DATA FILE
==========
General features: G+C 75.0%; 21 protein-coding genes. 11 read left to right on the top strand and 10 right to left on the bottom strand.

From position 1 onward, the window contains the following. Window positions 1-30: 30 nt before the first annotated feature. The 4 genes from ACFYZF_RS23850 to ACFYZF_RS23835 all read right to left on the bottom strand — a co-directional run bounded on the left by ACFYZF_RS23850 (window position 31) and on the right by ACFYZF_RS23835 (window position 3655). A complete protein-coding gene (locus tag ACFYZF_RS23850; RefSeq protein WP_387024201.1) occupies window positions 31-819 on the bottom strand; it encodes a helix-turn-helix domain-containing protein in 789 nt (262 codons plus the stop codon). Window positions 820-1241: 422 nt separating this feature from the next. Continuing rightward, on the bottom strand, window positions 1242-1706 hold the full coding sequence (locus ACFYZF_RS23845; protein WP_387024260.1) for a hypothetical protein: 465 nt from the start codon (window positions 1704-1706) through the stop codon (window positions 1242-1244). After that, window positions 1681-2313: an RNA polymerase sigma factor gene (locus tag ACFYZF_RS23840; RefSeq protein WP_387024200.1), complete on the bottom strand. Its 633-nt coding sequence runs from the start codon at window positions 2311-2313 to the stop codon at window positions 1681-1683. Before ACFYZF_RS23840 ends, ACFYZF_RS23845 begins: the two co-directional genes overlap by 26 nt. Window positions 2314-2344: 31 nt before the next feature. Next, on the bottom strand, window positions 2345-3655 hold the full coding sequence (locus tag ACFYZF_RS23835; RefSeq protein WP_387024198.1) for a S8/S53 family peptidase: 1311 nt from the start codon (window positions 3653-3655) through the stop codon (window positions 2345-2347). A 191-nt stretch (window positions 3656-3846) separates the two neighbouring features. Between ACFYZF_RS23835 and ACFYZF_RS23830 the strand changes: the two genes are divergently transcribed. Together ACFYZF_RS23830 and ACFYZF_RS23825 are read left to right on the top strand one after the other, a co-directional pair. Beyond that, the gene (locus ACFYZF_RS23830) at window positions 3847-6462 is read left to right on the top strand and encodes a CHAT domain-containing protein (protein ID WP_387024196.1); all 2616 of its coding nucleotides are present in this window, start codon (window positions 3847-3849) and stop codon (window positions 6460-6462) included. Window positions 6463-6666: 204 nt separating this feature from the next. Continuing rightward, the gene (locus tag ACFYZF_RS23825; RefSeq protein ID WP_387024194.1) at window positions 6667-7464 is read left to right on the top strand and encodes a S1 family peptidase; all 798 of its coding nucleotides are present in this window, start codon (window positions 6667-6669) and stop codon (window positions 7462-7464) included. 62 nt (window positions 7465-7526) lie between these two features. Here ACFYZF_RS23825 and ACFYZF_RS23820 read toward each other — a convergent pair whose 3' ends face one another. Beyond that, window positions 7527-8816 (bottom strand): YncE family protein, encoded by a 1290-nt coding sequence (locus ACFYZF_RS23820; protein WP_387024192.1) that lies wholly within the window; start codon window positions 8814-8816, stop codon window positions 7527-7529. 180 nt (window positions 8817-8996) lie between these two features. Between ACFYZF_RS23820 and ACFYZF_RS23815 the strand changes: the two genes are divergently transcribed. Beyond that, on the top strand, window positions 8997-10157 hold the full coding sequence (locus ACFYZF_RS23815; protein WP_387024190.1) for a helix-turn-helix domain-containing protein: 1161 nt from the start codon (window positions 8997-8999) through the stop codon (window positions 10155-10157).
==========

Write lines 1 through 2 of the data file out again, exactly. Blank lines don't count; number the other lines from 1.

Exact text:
General features: G+C 75.0%; 21 protein-coding genes. 11 read left to right on the top strand and 10 right to left on the bottom strand.

From position 1 onward, the window contains the following. Window positions 1-30: 30 nt before the first annotated feature. The 4 genes from ACFYZF_RS23850 to ACFYZF_RS23835 all read right to left on the bottom strand — a co-directional run bounded on the left by ACFYZF_RS23850 (window position 31) and on the right by ACFYZF_RS23835 (window position 3655). A complete protein-coding gene (locus tag ACFYZF_RS23850; RefSeq protein WP_387024201.1) occupies window positions 31-819 on the bottom strand; it encodes a helix-turn-helix domain-containing protein in 789 nt (262 codons plus the stop codon). Window positions 820-1241: 422 nt separating this feature from the next. Continuing rightward, on the bottom strand, window positions 1242-1706 hold the full coding sequence (locus ACFYZF_RS23845; protein WP_387024260.1) for a hypothetical protein: 465 nt from the start codon (window positions 1704-1706) through the stop codon (window positions 1242-1244). After that, window positions 1681-2313: an RNA polymerase sigma factor gene (locus tag ACFYZF_RS23840; RefSeq protein WP_387024200.1), complete on the bottom strand. Its 633-nt coding sequence runs from the start codon at window positions 2311-2313 to the stop codon at window positions 1681-1683. Before ACFYZF_RS23840 ends, ACFYZF_RS23845 begins: the two co-directional genes overlap by 26 nt. Window positions 2314-2344: 31 nt before the next feature. Next, on the bottom strand, window positions 2345-3655 hold the full coding sequence (locus tag ACFYZF_RS23835; RefSeq protein WP_387024198.1) for a S8/S53 family peptidase: 1311 nt from the start codon (window positions 3653-3655) through the stop codon (window positions 2345-2347). A 191-nt stretch (window positions 3656-3846) separates the two neighbouring features. Between ACFYZF_RS23835 and ACFYZF_RS23830 the strand changes: the two genes are divergently transcribed. Together ACFYZF_RS23830 and ACFYZF_RS23825 are read left to right on the top strand one after the other, a co-directional pair. Beyond that, the gene (locus ACFYZF_RS23830) at window positions 3847-6462 is read left to right on the top strand and encodes a CHAT domain-containing protein (protein ID WP_387024196.1); all 2616 of its coding nucleotides are present in this window, start codon (window positions 3847-3849) and stop codon (window positions 6460-6462) included. Window positions 6463-6666: 204 nt separating this feature from the next. Continuing rightward, the gene (locus tag ACFYZF_RS23825; RefSeq protein ID WP_387024194.1) at window positions 6667-7464 is read left to right on the top strand and encodes a S1 family peptidase; all 798 of its coding nucleotides are present in this window, start codon (window positions 6667-6669) and stop codon (window positions 7462-7464) included. 62 nt (window positions 7465-7526) lie between these two features. Here ACFYZF_RS23825 and ACFYZF_RS23820 read toward each other — a convergent pair whose 3' ends face one another. Beyond that, window positions 7527-8816 (bottom strand): YncE family protein, encoded by a 1290-nt coding sequence (locus ACFYZF_RS23820; protein WP_387024192.1) that lies wholly within the window; start codon window positions 8814-8816, stop codon window positions 7527-7529. 180 nt (window positions 8817-8996) lie between these two features. Between ACFYZF_RS23820 and ACFYZF_RS23815 the strand changes: the two genes are divergently transcribed. Beyond that, on the top strand, window positions 8997-10157 hold the full coding sequence (locus ACFYZF_RS23815; protein WP_387024190.1) for a helix-turn-helix domain-containing protein: 1161 nt from the start codon (window positions 8997-8999) through the stop codon (window positions 10155-10157).